The Scary Attic Heats Up

130 year-old attics are scary. If you have to spend any amount of time in the area above your normal living space, you could pretty easily fall through the ceiling or find yourself face-to-facemask with a sparkly spaceman. And in our case, (in addition to the latter), our attic is especially haunting (maybe literally?) with it’s crumbling wallpapered ceilings, tumbleweeds and miscellaneous items from the decades before us.

And that’s after a good cleaning. Round 1.

Other than acting as a(n inter)stellar spaceman hangout, our particular attic was pretty unusable until a few short days ago. With the demise of our disgustingly dangerous floor-standing space heater thingies, we were in serious need of a second floor heating solution – enter Adrian and his team from Adi’s Heating and Cooling to find a use for our peaked third story space. (After collecting a handful of quotes, we were happy with not only their price, but their crew is fast and friendly, too. We’re now 4 digits lighter in the wallet, but we took this into account when we signed that stack of papers on closing day. Side note: Their Yelp page has an incorrectly listed phone number, so if you’re interested in their services, let us know!)

Adrian took our spooky, (mostly) empty attic and turned it into the model of modern HVAC efficiency. Rather than give up floor space somewhere on the second floor with a big bulky furnace, he installed a horizontally-oriented furnace above our kitchen-turned-bedroom. He then carefully cut about a dozen or so holes in our ceiling and ran insulated ductwork to every room on the second floor to keep things toasty through our brisk Chicago winters.

Goodbye sad, old space heaters. Hello modern ceiling ducts! Yup, this is how we spend our money these days. We’re so grown up.

We took this one step further and opted to pay a nominal fee to have his team return; yesterday, Adrian combined two of our three (!) current gas meters, which will get the first and second floor onto the same billing statement.* The minimal cost of this last step will not only pay for itself in less than a year, but it also brings us one step closer to restoring this place to its former single-family glory.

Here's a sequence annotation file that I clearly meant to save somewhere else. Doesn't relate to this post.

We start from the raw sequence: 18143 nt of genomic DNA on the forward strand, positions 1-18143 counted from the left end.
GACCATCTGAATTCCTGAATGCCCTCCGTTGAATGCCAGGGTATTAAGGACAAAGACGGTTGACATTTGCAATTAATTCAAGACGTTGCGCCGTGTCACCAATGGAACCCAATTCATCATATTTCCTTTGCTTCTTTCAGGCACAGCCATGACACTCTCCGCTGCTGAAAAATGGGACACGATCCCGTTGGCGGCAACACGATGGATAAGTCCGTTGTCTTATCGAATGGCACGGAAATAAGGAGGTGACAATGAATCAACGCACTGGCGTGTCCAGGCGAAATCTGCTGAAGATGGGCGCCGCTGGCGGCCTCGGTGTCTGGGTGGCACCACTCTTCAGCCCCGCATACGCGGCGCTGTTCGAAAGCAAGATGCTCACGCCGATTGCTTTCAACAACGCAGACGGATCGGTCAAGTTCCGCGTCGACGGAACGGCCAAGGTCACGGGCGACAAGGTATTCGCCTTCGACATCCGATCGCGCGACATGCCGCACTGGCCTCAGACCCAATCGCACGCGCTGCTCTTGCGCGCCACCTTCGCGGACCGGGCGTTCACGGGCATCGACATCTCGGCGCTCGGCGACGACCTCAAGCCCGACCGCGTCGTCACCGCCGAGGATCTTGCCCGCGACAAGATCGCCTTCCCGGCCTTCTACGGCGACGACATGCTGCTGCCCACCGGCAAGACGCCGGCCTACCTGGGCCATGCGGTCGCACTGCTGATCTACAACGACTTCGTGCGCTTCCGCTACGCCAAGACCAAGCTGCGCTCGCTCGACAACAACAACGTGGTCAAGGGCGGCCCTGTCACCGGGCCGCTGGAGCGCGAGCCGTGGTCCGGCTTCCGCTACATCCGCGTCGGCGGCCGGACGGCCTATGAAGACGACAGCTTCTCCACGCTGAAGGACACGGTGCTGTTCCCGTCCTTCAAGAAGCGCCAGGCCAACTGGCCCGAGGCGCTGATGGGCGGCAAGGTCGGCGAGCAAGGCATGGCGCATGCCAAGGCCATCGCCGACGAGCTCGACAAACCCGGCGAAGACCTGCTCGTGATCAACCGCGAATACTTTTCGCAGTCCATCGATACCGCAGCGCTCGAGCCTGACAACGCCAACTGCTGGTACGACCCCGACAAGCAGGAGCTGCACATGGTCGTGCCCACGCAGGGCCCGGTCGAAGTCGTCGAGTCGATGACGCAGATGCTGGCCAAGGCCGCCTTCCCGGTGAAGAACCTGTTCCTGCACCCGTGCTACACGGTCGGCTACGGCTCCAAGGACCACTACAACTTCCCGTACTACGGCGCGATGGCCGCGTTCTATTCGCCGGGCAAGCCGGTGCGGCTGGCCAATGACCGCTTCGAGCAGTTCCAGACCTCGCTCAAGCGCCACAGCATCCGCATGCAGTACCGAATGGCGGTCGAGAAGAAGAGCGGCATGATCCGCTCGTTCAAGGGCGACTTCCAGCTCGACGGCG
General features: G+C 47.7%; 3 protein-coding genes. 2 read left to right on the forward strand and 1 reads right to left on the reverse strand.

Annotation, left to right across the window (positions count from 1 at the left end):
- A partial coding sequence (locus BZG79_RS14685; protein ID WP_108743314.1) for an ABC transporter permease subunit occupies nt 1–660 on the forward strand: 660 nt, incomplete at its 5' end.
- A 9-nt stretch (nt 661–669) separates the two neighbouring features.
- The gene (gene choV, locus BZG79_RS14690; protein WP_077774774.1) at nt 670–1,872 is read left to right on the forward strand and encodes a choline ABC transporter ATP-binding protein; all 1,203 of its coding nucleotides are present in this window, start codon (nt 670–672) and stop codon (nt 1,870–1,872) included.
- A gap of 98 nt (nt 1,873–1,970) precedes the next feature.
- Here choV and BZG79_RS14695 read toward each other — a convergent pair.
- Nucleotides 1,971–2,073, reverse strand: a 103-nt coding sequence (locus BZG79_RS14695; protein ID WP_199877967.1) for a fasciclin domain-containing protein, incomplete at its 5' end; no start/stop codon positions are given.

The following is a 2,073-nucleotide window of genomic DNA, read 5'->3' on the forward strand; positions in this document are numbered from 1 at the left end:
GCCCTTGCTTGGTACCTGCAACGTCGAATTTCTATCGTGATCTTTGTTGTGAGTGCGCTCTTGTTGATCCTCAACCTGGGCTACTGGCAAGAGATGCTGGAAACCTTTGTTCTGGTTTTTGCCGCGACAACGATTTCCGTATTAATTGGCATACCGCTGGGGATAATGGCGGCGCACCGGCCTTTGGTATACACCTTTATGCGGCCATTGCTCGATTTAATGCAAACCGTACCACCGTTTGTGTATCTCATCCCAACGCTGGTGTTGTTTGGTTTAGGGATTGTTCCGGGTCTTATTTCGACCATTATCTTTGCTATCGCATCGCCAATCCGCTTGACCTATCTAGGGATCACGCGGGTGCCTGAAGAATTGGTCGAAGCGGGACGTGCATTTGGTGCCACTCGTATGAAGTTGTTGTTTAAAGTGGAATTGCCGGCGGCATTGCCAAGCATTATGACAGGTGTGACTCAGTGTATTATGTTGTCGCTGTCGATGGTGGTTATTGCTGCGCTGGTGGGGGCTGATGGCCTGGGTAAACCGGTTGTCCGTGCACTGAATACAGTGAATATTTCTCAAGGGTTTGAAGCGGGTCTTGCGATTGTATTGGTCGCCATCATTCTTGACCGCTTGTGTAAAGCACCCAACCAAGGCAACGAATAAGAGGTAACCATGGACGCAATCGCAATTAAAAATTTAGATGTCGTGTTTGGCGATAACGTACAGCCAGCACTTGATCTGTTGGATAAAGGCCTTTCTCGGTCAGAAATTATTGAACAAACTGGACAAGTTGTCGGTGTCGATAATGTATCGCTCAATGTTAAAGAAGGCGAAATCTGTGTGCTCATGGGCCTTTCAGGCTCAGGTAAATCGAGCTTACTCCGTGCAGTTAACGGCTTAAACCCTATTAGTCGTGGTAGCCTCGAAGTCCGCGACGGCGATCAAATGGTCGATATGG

Not to mention, how cool does that shiny new machine look?

*We later found out – after confirming with the gas company that they, under no circumstances, could do this themselves – that they could, indeed, do this themselves. For next to nothing. (No third party needed.) The helpful rep from the gas company said that if you’re ever unsure about the extent of their services, ask for a supervisor. After feeling slightly ragey about this revelation, we thought, you live, you learn.

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  • Three cheers for central heating and air! … and maybe only two for combining the gas meters? Bummer that you paid for it, but at least it’s done and it sounds like it was pretty small compared to the other work.ReplyCancel

    • Kim10.3.13 - 10:15 AM

      Heather, yes, 2 cheers should do it! It was a small charge, but it’s always a bummer to try and cost save in so many areas, then find out that you didn’t need to pay for something in the first place. Negative 3 cheers for misinformation directly from the gas company!

      Lauren, that’s a totally valid question. I’m not sure what your soon-to-be space heaters look like, but ours were severely outdated and likely not up to the safety standards that standalone space heaters are today. Because they’re out in the open, there’s always the chance that they could tip over, since they’re not nearly as sturdy as they might look (I was able to move it around by myself, and on our unlevel floors, they were a real concern). Perhaps you can Google your model number and research reviews or issues. If you have safety points that need to be made, it wouldn’t be out of line to bring your concerns to your new landlord!ReplyCancel

  • Lauren10.3.13 - 10:00 AM

    I tried to comment from my phone earlier, so apologies if this ends up being a double post… I have two of those big space heaters in my current apartment, and I’m curious about them. Our landlord said they are really efficient and our heating bills will be low… at the same time, we rent a pretty old place in Ukrainian Village, and I wouldn’t be surprised if he was just saying that and trying to cover up the fact that they are dangerous. What did you find out about them that points to them being dangerous? We just moved in at the beginning of September, so we haven’t used them yet, but now I’m a little nervous.ReplyCancel

  • Laura at Rather Square10.3.13 - 10:23 AM

    Goodbye scary attic! (although it would have served a nice purpose for Halloween….)ReplyCancel

  • Julia @ Cuckoo4Design10.3.13 - 4:03 PM

    Wow, I learned something new today too. I can’t believe that they could do this themselves for next to nothing after all.ReplyCancel

  • Kim10.6.13 - 11:06 AM

    Julia, I know, right? So frustrating, but we’re happy to spread the word now that we know!ReplyCancel


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